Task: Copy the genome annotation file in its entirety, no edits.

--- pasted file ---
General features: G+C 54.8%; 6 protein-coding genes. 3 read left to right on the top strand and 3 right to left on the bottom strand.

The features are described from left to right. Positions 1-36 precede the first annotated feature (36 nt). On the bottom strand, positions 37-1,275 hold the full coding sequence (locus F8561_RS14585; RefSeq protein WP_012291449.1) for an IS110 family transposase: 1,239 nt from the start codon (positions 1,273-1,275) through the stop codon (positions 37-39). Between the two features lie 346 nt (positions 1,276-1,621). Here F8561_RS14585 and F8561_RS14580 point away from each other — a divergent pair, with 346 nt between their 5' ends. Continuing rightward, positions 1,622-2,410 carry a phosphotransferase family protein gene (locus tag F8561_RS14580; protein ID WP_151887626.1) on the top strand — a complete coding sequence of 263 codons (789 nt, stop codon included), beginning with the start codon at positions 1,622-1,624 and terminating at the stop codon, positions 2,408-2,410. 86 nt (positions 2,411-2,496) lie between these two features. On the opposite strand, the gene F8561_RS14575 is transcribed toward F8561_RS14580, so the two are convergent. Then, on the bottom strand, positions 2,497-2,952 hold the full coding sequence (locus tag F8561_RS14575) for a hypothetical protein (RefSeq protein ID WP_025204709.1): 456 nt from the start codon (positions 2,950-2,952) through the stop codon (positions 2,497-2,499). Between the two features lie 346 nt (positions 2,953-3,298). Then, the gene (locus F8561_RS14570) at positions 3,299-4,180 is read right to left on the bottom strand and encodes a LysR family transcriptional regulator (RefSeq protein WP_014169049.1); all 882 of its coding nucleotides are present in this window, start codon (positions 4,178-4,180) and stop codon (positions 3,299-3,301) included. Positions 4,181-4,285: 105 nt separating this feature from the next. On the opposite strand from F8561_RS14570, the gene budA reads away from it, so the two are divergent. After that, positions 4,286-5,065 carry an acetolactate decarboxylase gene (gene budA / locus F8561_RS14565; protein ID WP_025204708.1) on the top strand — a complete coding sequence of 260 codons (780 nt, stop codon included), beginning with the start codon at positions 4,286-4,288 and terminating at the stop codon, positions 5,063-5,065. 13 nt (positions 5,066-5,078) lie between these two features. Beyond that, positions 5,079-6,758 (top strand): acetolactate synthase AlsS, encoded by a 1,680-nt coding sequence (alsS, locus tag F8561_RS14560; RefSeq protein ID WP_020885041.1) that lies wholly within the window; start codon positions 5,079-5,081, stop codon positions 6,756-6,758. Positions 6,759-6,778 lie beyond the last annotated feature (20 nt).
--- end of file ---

General features: G+C 54.8%; 6 protein-coding genes. 3 read left to right on the top strand and 3 right to left on the bottom strand.

The features are described from left to right. Positions 1-36 precede the first annotated feature (36 nt). On the bottom strand, positions 37-1,275 hold the full coding sequence (locus F8561_RS14585; RefSeq protein WP_012291449.1) for an IS110 family transposase: 1,239 nt from the start codon (positions 1,273-1,275) through the stop codon (positions 37-39). Between the two features lie 346 nt (positions 1,276-1,621). Here F8561_RS14585 and F8561_RS14580 point away from each other — a divergent pair, with 346 nt between their 5' ends. Continuing rightward, positions 1,622-2,410 carry a phosphotransferase family protein gene (locus tag F8561_RS14580; protein ID WP_151887626.1) on the top strand — a complete coding sequence of 263 codons (789 nt, stop codon included), beginning with the start codon at positions 1,622-1,624 and terminating at the stop codon, positions 2,408-2,410. 86 nt (positions 2,411-2,496) lie between these two features. On the opposite strand, the gene F8561_RS14575 is transcribed toward F8561_RS14580, so the two are convergent. Then, on the bottom strand, positions 2,497-2,952 hold the full coding sequence (locus tag F8561_RS14575) for a hypothetical protein (RefSeq protein ID WP_025204709.1): 456 nt from the start codon (positions 2,950-2,952) through the stop codon (positions 2,497-2,499). Between the two features lie 346 nt (positions 2,953-3,298). Then, the gene (locus F8561_RS14570) at positions 3,299-4,180 is read right to left on the bottom strand and encodes a LysR family transcriptional regulator (RefSeq protein WP_014169049.1); all 882 of its coding nucleotides are present in this window, start codon (positions 4,178-4,180) and stop codon (positions 3,299-3,301) included. Positions 4,181-4,285: 105 nt separating this feature from the next. On the opposite strand from F8561_RS14570, the gene budA reads away from it, so the two are divergent. After that, positions 4,286-5,065 carry an acetolactate decarboxylase gene (gene budA / locus F8561_RS14565; protein ID WP_025204708.1) on the top strand — a complete coding sequence of 260 codons (780 nt, stop codon included), beginning with the start codon at positions 4,286-4,288 and terminating at the stop codon, positions 5,063-5,065. 13 nt (positions 5,066-5,078) lie between these two features. Beyond that, positions 5,079-6,758 (top strand): acetolactate synthase AlsS, encoded by a 1,680-nt coding sequence (alsS, locus tag F8561_RS14560; RefSeq protein ID WP_020885041.1) that lies wholly within the window; start codon positions 5,079-5,081, stop codon positions 6,756-6,758. Positions 6,759-6,778 lie beyond the last annotated feature (20 nt).